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Moules Frites – Bistro Style Mussels and Chips

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Moules-frites or moules et frites is a popular main dish of mussels and fries originating in Belgium. It is also popular in Jersey and France. The title of the dish is French, moules meaning mussels and frites fries, with the Dutch name for the dish meaning the same. It is considered the national dish of Belgium.

Moules Frites - French Bistro Style Mussels and Chips

Moules Frites - Bistro Style Mussels and Chips

Moules Frites (mussels served with a mound of crisp french fries) is a classic in French bistros, and for good reason: Mussels and crispy fries go so well together.
5 from 1 vote
Prep Time: 10 minutes
Cook Time: 15 minutes
Total Time: 25 minutes
Course: Main Dish, Snacks
Cuisine: Belgian, French
Special Occasion: National Dish
Servings: 4 servings
Calories: 398kcal
Author: The Cook


For Moules (Mussels)

  • 1 kg fresh mussels in their shell
  • 1 large onion, peeled and finely chopped
  • 1 large Asian shallot, peeled and finely chopped
  • 2 large cloves garlic , peeled and crushed
  • 1 teaspoon chopped fresh thyme
  • 1 tablespoon chopped fresh flat-leaf parsley
  • 1 tablespoon chopped fresh chervil
  • 50 ml olive oil
  • 150 ml dry white wine
  • 1 teaspoon Pernod, optional
  • 2 tablespoons Crème fraîche, optional

For Frites (Chips)

  • 2 large Bintje potatoes, peeled and cut into thin strips
  • ¼ teaspoon salt
  • oil, for deep frying


Procedure for Frites (Chips)

  • Slice the potato into thin strips (2mm x 2mm) and rinse in salted water. Heat a deep fat fryer to 160°C (320°F).
  • Place the frites/chips in and cook for 4-5 minutes. Remove from the heat and leave to cool.

Procedure for Moules (Mussels)

  • Tip the mussels into a large bowl of cold water, rinse and then drain well and pull away any 'beards'. (Fresh mussels look black and shiny and should only smell pleasantly of the deep sea - the vast majority should be tightly closed. Avoid any that smell 'fishy', look dry or are mostly open.)
  • Place the chopped onion, shallot and garlic in a saucepan with the olive oil, gently sweat them over a low to medium heat for about 5 minutes, or until slightly soft.
  • Add the chopped herbs, and pernod, if using, and mix with the onion mixture.
  • Add the washed mussels to the pan and cover with dry white wine, bring slowly to the boil, then simmer gently whilst stirring. Continue until the mussels have opened - discard any that do not open, this can take between 2 to 5 minutes.
  • Add the crème fraîche, if using, mixing through the cooked and opened mussels. Cover until the frites/chips are cooked.
  • Whilst the mussels are cooking, turn up the deep fryer to 190°C (375°F) and salt the frites/chips. Add the frites/chips back to the oil for around 1 minute until golden and crispy.
  • Serve the moules (mussels) in a deep bowl with the frites/chips on the side - providing plenty of napkins and a large bowl for the shells.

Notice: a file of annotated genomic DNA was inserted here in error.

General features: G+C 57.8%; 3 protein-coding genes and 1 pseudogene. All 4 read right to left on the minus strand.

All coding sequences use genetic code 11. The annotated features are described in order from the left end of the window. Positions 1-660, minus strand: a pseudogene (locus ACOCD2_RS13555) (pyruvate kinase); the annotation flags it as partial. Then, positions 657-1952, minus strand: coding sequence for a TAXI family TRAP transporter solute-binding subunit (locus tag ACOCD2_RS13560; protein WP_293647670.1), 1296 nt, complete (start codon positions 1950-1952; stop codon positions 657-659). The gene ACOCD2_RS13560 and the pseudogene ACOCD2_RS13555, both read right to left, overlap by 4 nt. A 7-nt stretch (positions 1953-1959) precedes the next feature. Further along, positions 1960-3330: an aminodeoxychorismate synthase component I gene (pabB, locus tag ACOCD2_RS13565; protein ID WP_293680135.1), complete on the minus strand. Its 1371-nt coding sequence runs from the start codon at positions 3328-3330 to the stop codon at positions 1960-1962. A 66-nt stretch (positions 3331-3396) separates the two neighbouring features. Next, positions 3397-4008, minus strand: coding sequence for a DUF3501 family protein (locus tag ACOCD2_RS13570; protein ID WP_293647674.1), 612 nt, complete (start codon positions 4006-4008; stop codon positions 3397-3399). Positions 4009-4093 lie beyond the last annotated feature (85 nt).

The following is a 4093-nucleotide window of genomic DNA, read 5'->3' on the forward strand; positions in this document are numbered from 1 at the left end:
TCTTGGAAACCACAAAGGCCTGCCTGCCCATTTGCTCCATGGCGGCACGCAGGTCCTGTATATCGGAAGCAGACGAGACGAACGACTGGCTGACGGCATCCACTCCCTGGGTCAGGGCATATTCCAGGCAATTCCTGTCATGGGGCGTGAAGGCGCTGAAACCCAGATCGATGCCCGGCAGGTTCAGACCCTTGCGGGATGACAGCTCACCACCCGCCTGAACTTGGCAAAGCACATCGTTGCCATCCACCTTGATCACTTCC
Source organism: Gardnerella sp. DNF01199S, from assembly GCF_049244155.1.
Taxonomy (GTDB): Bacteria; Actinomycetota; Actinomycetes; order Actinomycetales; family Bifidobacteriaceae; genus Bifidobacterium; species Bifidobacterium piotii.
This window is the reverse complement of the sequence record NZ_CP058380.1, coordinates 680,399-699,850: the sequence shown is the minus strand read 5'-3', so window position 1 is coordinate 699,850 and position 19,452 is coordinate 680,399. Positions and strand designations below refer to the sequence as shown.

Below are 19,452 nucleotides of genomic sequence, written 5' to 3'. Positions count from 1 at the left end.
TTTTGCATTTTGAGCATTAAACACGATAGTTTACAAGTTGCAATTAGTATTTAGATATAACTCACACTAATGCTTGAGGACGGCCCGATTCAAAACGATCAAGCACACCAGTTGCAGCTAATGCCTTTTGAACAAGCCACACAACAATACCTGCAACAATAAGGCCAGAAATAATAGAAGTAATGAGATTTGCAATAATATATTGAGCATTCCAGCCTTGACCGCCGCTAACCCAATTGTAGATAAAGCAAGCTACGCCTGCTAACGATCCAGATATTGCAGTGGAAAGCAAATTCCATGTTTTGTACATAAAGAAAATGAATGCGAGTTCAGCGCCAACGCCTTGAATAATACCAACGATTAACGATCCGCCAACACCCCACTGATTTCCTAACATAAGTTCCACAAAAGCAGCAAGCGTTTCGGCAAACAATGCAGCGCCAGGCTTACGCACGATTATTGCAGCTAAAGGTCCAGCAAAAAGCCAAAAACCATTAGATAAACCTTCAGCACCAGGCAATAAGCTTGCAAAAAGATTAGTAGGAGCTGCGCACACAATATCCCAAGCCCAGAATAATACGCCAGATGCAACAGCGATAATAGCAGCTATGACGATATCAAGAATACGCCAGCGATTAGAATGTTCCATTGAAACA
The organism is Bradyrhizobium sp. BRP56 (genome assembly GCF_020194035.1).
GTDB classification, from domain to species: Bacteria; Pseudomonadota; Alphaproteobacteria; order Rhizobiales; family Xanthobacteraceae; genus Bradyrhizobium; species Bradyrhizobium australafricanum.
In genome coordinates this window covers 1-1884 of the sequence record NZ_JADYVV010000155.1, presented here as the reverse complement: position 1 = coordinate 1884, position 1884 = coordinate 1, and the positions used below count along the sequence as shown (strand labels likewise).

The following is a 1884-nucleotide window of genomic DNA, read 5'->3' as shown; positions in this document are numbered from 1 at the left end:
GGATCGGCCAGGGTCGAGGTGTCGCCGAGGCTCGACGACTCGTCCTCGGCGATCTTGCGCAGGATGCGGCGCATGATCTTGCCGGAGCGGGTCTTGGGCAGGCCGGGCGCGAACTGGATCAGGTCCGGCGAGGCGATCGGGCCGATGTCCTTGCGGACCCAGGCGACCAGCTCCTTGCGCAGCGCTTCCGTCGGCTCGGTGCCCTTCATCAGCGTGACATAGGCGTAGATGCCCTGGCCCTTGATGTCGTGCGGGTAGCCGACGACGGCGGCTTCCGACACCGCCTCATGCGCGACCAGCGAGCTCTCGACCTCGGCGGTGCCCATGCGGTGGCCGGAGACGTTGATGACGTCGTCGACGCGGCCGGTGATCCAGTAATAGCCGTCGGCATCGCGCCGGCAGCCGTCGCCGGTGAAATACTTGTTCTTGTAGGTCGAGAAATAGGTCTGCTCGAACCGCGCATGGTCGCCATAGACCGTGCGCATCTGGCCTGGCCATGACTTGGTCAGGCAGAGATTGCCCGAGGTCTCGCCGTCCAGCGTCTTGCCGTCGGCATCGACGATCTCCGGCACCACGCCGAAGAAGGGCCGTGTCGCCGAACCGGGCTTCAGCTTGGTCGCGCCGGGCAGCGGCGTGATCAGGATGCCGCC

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  • To make the best frites/chips they should be washed in cold water and dried thoroughly before cooking.


Serving: 1serving | Calories: 398kcal | Carbohydrates: 34g | Protein: 21g | Fat: 16g | Saturated Fat: 3g | Cholesterol: 38mg | Sodium: 539mg | Potassium: 1331mg | Fiber: 5g | Sugar: 2g | Vitamin A: 425IU | Vitamin C: 37.7mg | Calcium: 127mg | Iron: 11.9mg
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The ways in which the mussels are cooked in the dish can vary significantly. Some variants commonly seen are:

  • Moules marinière: Probably the most common and internationally recognisable recipe, Moules marinière includes white wine, shallots, parsley and butter to cook the mussels
  • Moules natures: The mussels are steamed with celery, leeks and butter.
  • Moules à la crème: Another common recipe, where the white wine stock is thickened with flour and cream.
  • Moules parquées: A dish, probably originating in Brussels, of raw mussels on half a shell, served with a lemon-mustard sauce.
  • Moules à la bière: In this recipe, the mussels are cooked in a sauce containing beer, instead of white wine.
  • Moules à l’ail: The mussels are cooked with sliced or minced garlic.

Less commonly, fusion variants are seen in which the stock may be flavoured with non-local ingredients such as Espelette pepper or Pernod liquor. They can also be served with “Mosselsaus”, a sauce that is made with mayonnaise, mustard and vinegar. In Belgium, the moules used are generally farmed in nearby Zeeland in the Netherlands.


In various forms, frites or friet play an important role in Belgian culture and cuisine. Within Belgium, bintje potatoes are generally preferred as a basis to make fries because of their high starch content. They are generally double-fried (fried, left to cool and then fried again) in order to make them both moist in the core and crispy on the outside. As a part of this, they are often fried at a particularly high temperature (around 190 °C (374 °F) ).


As a dish, the moules and the frites are usually served on separate plates or dishes so that the fries do not become moist. Often, the moules are served in the same pan and stock used to cook them. A second pan or dish is generally also provided in which the mussels’ shells can be left once the mussels themselves have been eaten.

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